Hitmaker Kal Banx is fusing Dallas sounds with West Coast hip-hop.
Kal Banx spent his 30th birthday in his hometown last October.
The date coincided with rapper Isaiah Rashad’s tour stop at the South Side Ballroom in Dallas. Banx handled production for nearly every song on Rashad’s critically acclaimed 2021 album, The House Is Burning, and the two bonded during the collaboration process.
“My best friend Kal Banx is from Dallas,” Rashad yelled into the microphone before presenting Banx with a birthday cake that the beatmaker eventually heaved into the rowdy crowd.
Banx lives in Los Angeles, where he has made a name for himself as one of hip-hop’s most sought-after producers. He split his childhood between Duncanville and Oak Cliff. And five years after being pulled away from Texas by the West Coast rap label Top Dawg Entertainment (often referred to as TDE), which is famously home to Kendrick Lamar, he realized he had begun to miss his home state.
“I just feel like being out here I lost a lot of time with my people, friends and family,” Banx says. “And now Dallas is growing and blossoming. There’s a lot more cool stuff that I’m into that’s out there.”
But for all the nostalgia and excitement Dallas offers, Banx is likely to stay in Los Angeles for the near future. With a Grammy nomination and a number of star collaborations already under his belt, he’s got talent and momentum on his side, and he’s not finished bringing his Dallas-influenced sound to the West Coast.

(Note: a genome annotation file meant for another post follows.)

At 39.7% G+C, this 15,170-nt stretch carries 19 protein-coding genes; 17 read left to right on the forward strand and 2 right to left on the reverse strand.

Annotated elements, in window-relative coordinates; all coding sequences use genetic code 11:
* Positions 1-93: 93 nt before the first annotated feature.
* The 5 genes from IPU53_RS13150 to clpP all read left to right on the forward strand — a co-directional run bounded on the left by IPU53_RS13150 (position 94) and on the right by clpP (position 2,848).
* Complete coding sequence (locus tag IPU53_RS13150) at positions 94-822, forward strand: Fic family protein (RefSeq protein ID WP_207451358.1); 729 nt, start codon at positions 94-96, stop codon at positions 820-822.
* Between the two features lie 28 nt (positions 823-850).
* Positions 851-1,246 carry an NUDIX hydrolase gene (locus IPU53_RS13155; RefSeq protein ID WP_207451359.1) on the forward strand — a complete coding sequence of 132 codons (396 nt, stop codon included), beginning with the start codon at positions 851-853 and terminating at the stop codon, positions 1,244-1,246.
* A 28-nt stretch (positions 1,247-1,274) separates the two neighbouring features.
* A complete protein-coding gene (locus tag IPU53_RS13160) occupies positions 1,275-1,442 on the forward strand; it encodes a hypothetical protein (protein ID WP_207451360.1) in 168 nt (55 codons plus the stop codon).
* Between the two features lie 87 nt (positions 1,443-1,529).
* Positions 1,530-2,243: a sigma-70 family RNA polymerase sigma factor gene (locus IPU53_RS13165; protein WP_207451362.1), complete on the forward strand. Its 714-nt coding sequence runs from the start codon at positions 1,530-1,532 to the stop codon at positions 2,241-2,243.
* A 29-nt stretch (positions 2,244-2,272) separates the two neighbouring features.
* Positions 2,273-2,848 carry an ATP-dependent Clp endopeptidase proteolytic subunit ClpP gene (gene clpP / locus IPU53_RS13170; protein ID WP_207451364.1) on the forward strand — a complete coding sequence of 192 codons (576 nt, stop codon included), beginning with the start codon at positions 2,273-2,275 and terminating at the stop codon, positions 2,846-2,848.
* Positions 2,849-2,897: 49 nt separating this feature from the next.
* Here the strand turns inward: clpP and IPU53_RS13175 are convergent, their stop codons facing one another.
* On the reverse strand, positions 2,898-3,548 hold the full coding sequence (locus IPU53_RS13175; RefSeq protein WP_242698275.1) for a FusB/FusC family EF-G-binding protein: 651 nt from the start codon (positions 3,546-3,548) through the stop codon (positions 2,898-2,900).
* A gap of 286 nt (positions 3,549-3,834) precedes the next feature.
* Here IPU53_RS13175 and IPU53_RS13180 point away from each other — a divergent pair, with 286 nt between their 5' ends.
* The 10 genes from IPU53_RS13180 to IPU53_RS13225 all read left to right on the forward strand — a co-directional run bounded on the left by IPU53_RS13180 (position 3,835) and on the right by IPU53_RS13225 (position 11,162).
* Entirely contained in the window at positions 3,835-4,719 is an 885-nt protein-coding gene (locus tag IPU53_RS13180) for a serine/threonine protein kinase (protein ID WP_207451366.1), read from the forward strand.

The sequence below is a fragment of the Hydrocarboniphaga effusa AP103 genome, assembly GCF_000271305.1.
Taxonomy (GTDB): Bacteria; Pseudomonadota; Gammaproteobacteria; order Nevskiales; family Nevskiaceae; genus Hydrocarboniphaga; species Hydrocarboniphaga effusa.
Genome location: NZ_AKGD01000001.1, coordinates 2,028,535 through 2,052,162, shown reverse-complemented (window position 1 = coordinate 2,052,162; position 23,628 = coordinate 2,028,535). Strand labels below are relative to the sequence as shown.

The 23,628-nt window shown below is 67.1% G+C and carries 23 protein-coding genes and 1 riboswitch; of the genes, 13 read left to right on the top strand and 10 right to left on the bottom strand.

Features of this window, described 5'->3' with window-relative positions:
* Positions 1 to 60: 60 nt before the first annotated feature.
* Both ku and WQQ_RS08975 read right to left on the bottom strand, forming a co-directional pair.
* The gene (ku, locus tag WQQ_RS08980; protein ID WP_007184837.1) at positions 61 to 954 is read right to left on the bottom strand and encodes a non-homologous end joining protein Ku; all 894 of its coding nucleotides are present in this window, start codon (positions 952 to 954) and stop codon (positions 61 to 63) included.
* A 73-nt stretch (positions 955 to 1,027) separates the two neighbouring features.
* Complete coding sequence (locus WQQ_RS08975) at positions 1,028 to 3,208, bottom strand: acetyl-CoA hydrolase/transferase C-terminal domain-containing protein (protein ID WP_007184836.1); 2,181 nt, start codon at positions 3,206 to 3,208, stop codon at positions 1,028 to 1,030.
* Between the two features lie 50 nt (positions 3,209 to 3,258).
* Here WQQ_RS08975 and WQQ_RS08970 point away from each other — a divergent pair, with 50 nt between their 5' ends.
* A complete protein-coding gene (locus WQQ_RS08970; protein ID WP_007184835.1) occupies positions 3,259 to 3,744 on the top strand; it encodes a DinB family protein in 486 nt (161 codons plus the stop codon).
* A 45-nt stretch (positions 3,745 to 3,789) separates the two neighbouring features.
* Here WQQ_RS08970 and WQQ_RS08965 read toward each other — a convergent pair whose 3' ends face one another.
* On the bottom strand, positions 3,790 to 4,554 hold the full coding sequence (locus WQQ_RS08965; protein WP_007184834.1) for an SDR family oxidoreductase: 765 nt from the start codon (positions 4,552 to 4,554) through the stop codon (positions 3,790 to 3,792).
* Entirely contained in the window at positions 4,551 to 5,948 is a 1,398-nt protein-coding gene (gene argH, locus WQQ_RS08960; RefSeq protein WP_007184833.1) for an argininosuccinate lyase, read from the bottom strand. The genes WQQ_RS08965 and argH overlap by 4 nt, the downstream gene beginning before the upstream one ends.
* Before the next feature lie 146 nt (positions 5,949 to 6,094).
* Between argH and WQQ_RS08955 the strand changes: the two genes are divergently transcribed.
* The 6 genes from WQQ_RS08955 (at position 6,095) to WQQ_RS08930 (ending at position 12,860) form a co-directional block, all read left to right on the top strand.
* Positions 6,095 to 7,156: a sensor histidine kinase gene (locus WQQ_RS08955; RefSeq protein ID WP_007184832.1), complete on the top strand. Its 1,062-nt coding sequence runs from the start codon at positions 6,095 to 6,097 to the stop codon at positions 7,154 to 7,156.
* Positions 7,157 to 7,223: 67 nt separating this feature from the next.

A Dallas soundWhen Banx was at Duncanville High School and later at the University of North Texas, a cultural movement called “Boogie” or “Dallas Boogie” was centered on hip-hop music in North Texas.
Overlapping with New Orleans Bounce music and Houston’s Chopped-N-Screwed music and car culture, and symbiotically inspired by Atlanta hip-hop production, Dallas Boogie became nationally known thanks to a few Dallas rappers’ repetitive but catchy songs such as “My Dougie” by Lil’ Wil (2007) and Dorrough’s “Ice Cream Paint Job” (2009). Complete with its own dance moves and a fairly extensive lexicon, it evolved into a sort of local parlance. Fluency meant Dallas credibility.
“That still influences my music now,” Banx says.
SOURCE- Dallas Morning News
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